A Dominican Friar (priest) reflects that God is the center of our hope.
Isaiah 40:1-5, 9-11 2 Peter 3: 8-15 Mark 1: 1-8
I think all of us have watched a child scoot or crawl along the floor to reach an object that is attracting his or her attention. If it is safe, we may encourage the child with cheers and move the object closer so it can be grasped. If it is unsafe, we may move the child away or place the object out of reach. Every year at this time, parents with scooting or crawling children have to decide whether to put a Christmas tree, with all its bright lights and ornaments, on the floor or put it up high and out of reach.
Whether we know it or not, every time we move toward and reach out for someone or something, we are practicing the virtue of hope. Hope is an essential part of who we are as human beings. It is hope that enables us to keep on crawling, to survive, and to conquer the tough times we encounter during our lives.
In our first reading today from the book of the Prophet Isaiah, the prophet is speaking to his community who is in captivity in Babylon. Their captivity has taken the Israelites from their land. It has taken away their hope. It is the loss of their hope which has reduced the community to shambles. But the prophet gives the people a message of hope. He promises them freedom from their captivity and all their hardships when the Kingdoms of Judah and Jerusalem are restored.
When the Isaiah speaks, “A voice cries out: In the desert prepare the way of the Lord!” “Make straight in the wasteland a highway for our God!” We believe that the voice is coming from the prophet. But is it really? Isn’t it us who are crying out that we believe in a God who gets us through our cancer treatment, who stretches our social security checks to cover expenses, who supports us when there are family arguments, who gets us home safely during a Minnesota snow storm, and who, no matter what happens to us in this life, has invited us to eternal life.
I think that John the Baptist is an example of hope at work. Exhausted with the search for worldly hope, John understands that human beings will only know true hope when we find that God is the center of our hope. “One mightier than I is coming after me.” “I am not worthy to stoop and loosen the thongs of his sandals.” I have baptized you with water but he will baptize you with the Holy Spirit.”
There is a phrase tucked away in the Second Letter of Peter that provides the basis for our hope. “But, according to God’s promise, we await new heavens and a new earth, in which righteousness dwells.” In other words, God’s promise is blessed assurance that what we hope for will be received.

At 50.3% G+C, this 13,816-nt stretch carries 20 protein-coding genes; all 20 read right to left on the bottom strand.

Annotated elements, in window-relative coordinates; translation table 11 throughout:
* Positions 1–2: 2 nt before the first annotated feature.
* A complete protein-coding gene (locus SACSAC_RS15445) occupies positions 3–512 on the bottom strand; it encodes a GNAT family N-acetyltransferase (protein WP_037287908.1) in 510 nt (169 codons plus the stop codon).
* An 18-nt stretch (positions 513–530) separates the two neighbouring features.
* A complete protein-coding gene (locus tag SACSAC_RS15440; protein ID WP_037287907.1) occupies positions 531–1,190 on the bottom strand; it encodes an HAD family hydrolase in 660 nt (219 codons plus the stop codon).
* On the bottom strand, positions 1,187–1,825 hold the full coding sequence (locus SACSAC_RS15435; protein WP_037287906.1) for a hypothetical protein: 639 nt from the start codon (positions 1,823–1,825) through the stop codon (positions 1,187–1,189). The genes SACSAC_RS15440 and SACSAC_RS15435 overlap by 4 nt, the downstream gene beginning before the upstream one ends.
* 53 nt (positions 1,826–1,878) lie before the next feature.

So Advent is not about hoping in God. Advent is about giving birth to blessed assurance in God’s promises. There are no boundaries to blessed assurance, because there are no boundaries to God. God keeps pushing back the boundaries we try to set when we just want to have only reasonable hope in this world. God tries and tries to assure us that our suffering and our dying will bring us to new life in the world to come.
In 1837, Mrs. Phoebe Knapp sat at a piano and played an unknown melody for a blind woman named Fanny J. Crosby. Fanny had become blind at the age of six weeks from a medical mistreatment of her eyes. Fanny use to say that although her blindness had kept her from crawling and learning like other children, had it not been for her blindness she would not have such a good memory. She knew a great many parts of the Bible by heart. She had committed to memory the first four books of the Old Testament. She had memorized the four Gospels before she was ten years old. As a blind person, this had given her reasonable hope that she could get through life.
But when Mrs. Knapp asked, “What does the melody I just played say to you?” Fanny responded immediately, “Why, it says: ‘Blessed Assurance, Jesus Is Mine.” She then went on to instantly create the words for the first verse. It is believed that using different pen names, Fanny wrote more than 8,000 hymns before she died at the age of 95.
The Prophet Isaiah, the writer of the Second Letter of Peter, John the Baptist, and all of us, begin our lives scooting and crawling with reasonable hope. As we encounter and face the struggle of life, God encourages and supports us so that our hope becomes blessed assurance.
At the age of 8, Fanny Crosby’s reasonable hope became blessed assurance with God’s encouragement and support.
Oh, what a happy soul I am,
although I cannot see!
I am resolved that in this world
contented I will be.
How many blessings I enjoy
That other people don’t.
To weep and sigh because I’m blind
I cannot, and I won’t!
Used with Permission